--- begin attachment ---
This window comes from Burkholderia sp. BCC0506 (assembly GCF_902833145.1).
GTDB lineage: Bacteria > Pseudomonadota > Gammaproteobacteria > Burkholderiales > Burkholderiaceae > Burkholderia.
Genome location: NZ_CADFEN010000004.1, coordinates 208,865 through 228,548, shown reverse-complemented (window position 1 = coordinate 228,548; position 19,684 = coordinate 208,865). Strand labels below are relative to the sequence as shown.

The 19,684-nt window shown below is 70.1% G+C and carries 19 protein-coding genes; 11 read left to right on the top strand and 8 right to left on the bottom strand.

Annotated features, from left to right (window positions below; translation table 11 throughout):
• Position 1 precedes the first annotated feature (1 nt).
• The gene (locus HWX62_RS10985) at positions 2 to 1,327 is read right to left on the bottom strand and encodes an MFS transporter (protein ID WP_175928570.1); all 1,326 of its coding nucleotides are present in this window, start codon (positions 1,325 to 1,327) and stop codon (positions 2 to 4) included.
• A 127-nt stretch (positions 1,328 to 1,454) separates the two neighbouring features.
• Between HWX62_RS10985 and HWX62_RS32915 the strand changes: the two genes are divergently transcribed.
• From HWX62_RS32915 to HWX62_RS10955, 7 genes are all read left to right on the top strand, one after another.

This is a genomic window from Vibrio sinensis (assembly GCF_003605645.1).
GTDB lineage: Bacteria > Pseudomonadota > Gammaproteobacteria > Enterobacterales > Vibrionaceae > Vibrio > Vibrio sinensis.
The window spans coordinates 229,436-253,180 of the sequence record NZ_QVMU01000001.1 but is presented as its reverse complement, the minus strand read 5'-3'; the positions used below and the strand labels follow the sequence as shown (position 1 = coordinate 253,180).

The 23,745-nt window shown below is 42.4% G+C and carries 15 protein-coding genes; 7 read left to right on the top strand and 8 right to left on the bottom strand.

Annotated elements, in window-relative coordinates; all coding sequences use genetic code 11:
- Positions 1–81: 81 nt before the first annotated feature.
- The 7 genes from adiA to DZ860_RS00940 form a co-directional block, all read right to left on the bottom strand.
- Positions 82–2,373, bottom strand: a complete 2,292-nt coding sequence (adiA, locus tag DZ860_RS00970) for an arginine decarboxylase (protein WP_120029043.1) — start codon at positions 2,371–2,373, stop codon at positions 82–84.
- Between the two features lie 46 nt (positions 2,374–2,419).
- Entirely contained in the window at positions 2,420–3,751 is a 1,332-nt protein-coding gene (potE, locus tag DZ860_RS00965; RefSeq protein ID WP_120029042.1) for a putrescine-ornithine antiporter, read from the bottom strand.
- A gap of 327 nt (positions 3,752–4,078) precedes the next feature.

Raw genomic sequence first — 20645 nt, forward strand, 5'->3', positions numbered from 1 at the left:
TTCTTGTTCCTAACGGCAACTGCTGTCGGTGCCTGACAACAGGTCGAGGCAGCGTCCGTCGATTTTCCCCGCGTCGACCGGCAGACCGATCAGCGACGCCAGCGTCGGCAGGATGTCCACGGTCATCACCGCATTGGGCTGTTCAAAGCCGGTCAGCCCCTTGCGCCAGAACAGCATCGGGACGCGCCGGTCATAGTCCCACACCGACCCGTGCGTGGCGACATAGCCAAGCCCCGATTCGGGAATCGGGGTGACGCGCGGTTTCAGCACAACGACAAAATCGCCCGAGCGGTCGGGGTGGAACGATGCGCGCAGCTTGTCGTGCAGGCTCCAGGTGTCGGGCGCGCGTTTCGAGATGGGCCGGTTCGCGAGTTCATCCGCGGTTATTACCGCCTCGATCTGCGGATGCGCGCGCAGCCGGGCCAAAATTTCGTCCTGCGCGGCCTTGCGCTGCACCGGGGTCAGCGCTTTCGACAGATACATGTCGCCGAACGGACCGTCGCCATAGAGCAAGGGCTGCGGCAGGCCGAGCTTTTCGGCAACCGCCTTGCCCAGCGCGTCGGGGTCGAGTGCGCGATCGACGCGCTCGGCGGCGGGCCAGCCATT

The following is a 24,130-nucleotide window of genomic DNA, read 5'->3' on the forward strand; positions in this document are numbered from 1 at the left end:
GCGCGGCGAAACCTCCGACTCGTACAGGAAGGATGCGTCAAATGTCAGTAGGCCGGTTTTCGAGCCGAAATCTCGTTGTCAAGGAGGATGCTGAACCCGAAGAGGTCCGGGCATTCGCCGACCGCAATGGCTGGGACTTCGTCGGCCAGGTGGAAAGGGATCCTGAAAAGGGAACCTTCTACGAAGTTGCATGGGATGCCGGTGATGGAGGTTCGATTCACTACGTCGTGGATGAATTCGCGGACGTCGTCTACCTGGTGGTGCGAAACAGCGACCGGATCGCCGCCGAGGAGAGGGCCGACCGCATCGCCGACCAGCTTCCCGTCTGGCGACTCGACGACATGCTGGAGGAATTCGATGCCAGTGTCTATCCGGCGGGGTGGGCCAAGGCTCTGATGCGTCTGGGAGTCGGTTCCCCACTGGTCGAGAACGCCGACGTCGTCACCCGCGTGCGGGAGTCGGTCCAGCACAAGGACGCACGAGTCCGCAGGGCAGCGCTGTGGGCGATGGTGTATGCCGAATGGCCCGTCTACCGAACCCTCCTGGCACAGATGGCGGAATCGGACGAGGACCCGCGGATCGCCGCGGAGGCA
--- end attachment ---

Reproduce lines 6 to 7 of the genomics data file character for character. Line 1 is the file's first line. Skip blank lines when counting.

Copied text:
• Position 1 precedes the first annotated feature (1 nt).
• The gene (locus HWX62_RS10985) at positions 2 to 1,327 is read right to left on the bottom strand and encodes an MFS transporter (protein ID WP_175928570.1); all 1,326 of its coding nucleotides are present in this window, start codon (positions 1,325 to 1,327) and stop codon (positions 2 to 4) included.